by Carmen Visser
“Sunflowers end up facing the sun, but they go through a lot of dirt to find their way there.” – J.R. Rim
According to the University of Arizona, sunflowers were first grown by Native Americans, who used them as a source of food and oil. From there, they were transported and planted in different parts of the world. Sunflowers can now be found on all continents, except Antarctica.
A sunflower head is a collection of hundreds of individual flowers. The fuzzy brown centre consists of many separate flowers and each petal is considered a flower of its own. This is called “inflorescence”, which means many flowers within a flower.
Sunflowers, like many other plants, absorb carbon dioxide from the air through the process of photosynthesis. They also soak up toxins from the soil, such as nuclear radiation. The towering flowers are well-known for their large brown heads and yellow petals. However, there are 70 different species of the flower, including the Chianti sunflower which has red petals.
My favourite sunflower species is one which is thought to be cuddly - the teddy bear sunflower. This species is as cute as its name. The flower with fluffy double blooms grows easily and consistently, according to Gardenia.
“If I were a flower, I would be a sunflower. To always follow the sun, turn my back to darkness, stand proud, tall and straight even with my head full of seeds.” – Pam Stewart
Young sunflowers will follow the sun with their head from dawn to dusk. They repeat this process daily until they mature and face eastwards. These mature sunflowers face eastwards for the simple reason that they will attract more bees and birds, who enjoy the warm east-facing plants over the cold west-facing ones.
These bees and birds immensely help the cross-pollination process. However, sunflowers do not rely solely on bees and birds for their species continuation. They can pollinate themselves through a process called homogamy, where the stigma of the flower bends and makes contact with the anthers, starting the fertilization process.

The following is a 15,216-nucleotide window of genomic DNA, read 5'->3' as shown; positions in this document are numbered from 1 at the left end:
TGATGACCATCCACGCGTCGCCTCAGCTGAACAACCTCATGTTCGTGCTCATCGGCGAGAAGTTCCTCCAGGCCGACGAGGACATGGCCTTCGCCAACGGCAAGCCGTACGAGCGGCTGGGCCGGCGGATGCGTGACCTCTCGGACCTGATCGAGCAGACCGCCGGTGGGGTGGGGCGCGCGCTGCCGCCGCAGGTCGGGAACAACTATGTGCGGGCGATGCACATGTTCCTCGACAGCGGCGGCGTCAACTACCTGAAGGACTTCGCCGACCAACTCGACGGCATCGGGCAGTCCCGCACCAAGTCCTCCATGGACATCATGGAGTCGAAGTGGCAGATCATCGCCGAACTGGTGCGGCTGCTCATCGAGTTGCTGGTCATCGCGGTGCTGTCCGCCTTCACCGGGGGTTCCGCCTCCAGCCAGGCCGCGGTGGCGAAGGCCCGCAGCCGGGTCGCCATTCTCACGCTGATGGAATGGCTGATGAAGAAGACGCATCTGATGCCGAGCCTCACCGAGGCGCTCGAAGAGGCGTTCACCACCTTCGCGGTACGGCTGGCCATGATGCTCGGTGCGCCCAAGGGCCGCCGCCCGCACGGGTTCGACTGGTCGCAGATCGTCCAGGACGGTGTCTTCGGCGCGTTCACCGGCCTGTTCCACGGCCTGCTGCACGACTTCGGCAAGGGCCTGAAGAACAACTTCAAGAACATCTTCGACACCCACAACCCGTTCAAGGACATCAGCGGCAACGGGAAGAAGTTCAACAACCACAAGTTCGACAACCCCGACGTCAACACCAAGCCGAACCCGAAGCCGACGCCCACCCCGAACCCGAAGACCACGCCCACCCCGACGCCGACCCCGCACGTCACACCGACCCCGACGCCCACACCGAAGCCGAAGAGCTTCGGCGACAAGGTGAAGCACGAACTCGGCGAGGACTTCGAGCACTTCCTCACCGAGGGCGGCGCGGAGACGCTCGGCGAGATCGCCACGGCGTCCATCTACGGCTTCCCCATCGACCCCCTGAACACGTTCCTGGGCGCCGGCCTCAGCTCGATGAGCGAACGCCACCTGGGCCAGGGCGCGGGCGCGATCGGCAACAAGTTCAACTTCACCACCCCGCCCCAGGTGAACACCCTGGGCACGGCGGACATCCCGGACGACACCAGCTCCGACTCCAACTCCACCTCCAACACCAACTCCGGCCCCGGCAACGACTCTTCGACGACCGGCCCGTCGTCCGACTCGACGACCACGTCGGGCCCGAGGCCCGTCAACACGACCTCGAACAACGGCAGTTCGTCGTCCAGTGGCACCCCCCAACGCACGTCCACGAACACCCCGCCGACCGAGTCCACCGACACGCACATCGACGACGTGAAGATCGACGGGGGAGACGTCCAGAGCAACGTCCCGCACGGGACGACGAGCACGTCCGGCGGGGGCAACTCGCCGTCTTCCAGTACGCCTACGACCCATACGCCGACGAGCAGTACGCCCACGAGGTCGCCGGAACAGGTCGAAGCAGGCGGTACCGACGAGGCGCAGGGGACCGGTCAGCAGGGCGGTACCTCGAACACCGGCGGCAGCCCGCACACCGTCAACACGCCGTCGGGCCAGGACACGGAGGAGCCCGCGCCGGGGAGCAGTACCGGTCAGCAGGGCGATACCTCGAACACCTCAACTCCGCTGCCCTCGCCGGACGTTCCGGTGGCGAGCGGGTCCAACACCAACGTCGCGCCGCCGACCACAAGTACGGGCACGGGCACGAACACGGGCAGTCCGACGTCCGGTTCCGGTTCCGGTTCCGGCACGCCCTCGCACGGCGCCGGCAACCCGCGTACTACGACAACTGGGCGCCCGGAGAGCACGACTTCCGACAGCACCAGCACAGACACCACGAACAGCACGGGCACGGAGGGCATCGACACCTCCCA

Most sunflower species can be grown from a seedling and follow the same growth process – seedling, germination, bud growth, flowering, pollination, seed development and harvesting.
As expected, sunflowers need full sunlight to thrive. There is a belief that sunflowers face each other on cloudy days, but sadly this is not true. Young sunflowers will continue to follow the sun’s path, even if the sun’s rays are blocked by clouds and mature sunflowers continue to face eastwards.
Although the myth that sunflowers face each other is untrue, I like to believe that we can still adapt it into our lives. We can learn to lean on those around us during the dark and difficult times.
Garden Trivia suggests that in a field of mature sunflowers facing eastwards, there is always a rebel who faces in their chosen direction. I like to think that I act as a rebel sunflower in the human world by drifting away from society’s expectations and social norms.
“We’re all golden sunflowers inside.” – Allen Ginsberg
The process of extracting oil and seeds from sunflowers, discovered by Native Americans, is a globally known activity. Sunflower oil is multi-purpose and can be used all over the house. Vegetable oil, made from sunflowers, is an excellent replacement for olive oil, butter and margarine. With less saturated fat, this oil is a much healthier choice for cooking and baking.
In addition, sunflower oil can be used as a massage oil and has an anti-inflammatory effect. Many suggest it for homemade skincare, especially as it does not have a pungent smell. The vegetable flower oil has also proven successful in lowering cholesterol levels.
One can also extract seeds from sunflowers. These seeds can be crunched on as a snack, added to a breakfast bowl with yoghurt and muesli or even replace coffee beans. Yes, you can grind the seeds and steep them with boiling water to make a healthy and tasty caffeine substitute. There truly is nothing that a sunflower cannot do.
“Despite knowing they won’t be here for long, they choose to live their brightest lives – sunflowers.” – Rupi Kaur
Sunflowers are cherished and loved by many across the globe. Artists such as Vincent Van Gogh, Jacob Epstein and Frank Brangwyn have created stunning pieces centred around the blooming flowers.
Poets and writers have also encompassed sunflowers into their writing. For example, Rupi Kaur and her poem “sunflowers”, as well as Simon Wiesenthal and his novel, “The Sunflower”.
Personally, I cannot help but fall in love with these beautiful giants. They symbolise many of the positive aspects of life, such as sunshine, strength and survival.
As you are now dying to see arrays of sunflowers, you can find sunflower fields in these three South African locations:
Between Bloemfontein and Johannesburg, visible from the N1 highway
Located near town of Magaliesberg
Be sure to visit during September and October to see them in full bloom!
“A sunflower field is like a sky with a thousand suns.” – Corina Abdulahm-Negura